Kabul Bank

Looted Lender for Sale as Afghanistan Seeks Buyer for Kabul Bank

For sale: One bank with 114 branches in war-torn country; defrauded out of almost all its money; occasional target of terrorists. Ready to bid? That’s what Ashraf Ghani, president of Afghanistan, is hoping. He’s seeking a buyer for Kabul Bank, once the country’s largest. The government took it over in 2010 after its owners were accused of embezzling $825 million. The privatization is a test for Ghani, who wants to show the foreign donors who provide most of his budget that he’s committed to fighting corruption. Mohammad Aqa Kohistani, director general of Afghanistan’s Treasury Department, said he has received four expressions of interest since starting the sales process in October, including three from foreign firms. He wouldn’t identify them.

Bank scandal inquiry reopened by Afghan President

Ashraf Ghani, Afghanistan's new president has re-opened an inquiry about the theft of almost $1bn from the Kabul Bank, which had cause much turmoil and is said to be one of the largest banking failures in the word. Thereby he fulfils his campaign promise to fighting corruption as a priority and to combatting corruption comprehensively.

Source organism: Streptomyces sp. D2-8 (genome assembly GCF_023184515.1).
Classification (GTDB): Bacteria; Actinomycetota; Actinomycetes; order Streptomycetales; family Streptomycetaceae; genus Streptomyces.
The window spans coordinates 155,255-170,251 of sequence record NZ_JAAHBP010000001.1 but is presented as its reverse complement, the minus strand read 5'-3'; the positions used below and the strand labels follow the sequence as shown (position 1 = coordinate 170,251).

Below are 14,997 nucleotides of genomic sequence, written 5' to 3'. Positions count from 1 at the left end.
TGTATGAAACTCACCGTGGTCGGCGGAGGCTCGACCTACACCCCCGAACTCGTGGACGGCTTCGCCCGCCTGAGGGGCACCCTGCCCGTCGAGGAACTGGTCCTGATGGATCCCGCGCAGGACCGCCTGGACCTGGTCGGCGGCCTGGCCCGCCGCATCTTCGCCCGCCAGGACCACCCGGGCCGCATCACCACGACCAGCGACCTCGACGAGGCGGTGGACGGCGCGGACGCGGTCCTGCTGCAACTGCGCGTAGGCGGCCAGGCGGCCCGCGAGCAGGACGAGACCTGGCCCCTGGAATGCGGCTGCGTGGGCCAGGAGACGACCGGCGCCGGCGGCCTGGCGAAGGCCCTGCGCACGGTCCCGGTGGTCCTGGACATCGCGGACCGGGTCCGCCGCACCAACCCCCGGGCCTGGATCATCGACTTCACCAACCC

The bank's founder Sher Khan Fernod and the former chief executive, Haji Khalil Ferozi, were jailed for five years for taking $810m of the $935m.

Don't bet on Kabul Bank

On the verge of collapse, Kabul Bank operates in a financial system we would barely recognise. SHANE Warne's post-cricket pursuits and the murky nightmare that is Afghanistan would not appear to be obviously connected. It's a mess, not least because Kabul Bank is the vehicle used to pay Afghan government salaries, mostly the military and police, the very same - and sometimes mutinous - security forces that the US, Australia and other members of the Western alliance trying to keep Afghanistan safe from extremists say they will, eventually, hand their duties to. The head of the country's central bank, a close associate of the ruling Karzai clique, unconvincingly says everything is fine at Kabul Bank and blames the media. Before returning to Kabul to again run the central bank (the Taliban interrupted his first stint in 1996), this particular governor sold carpets in the US.

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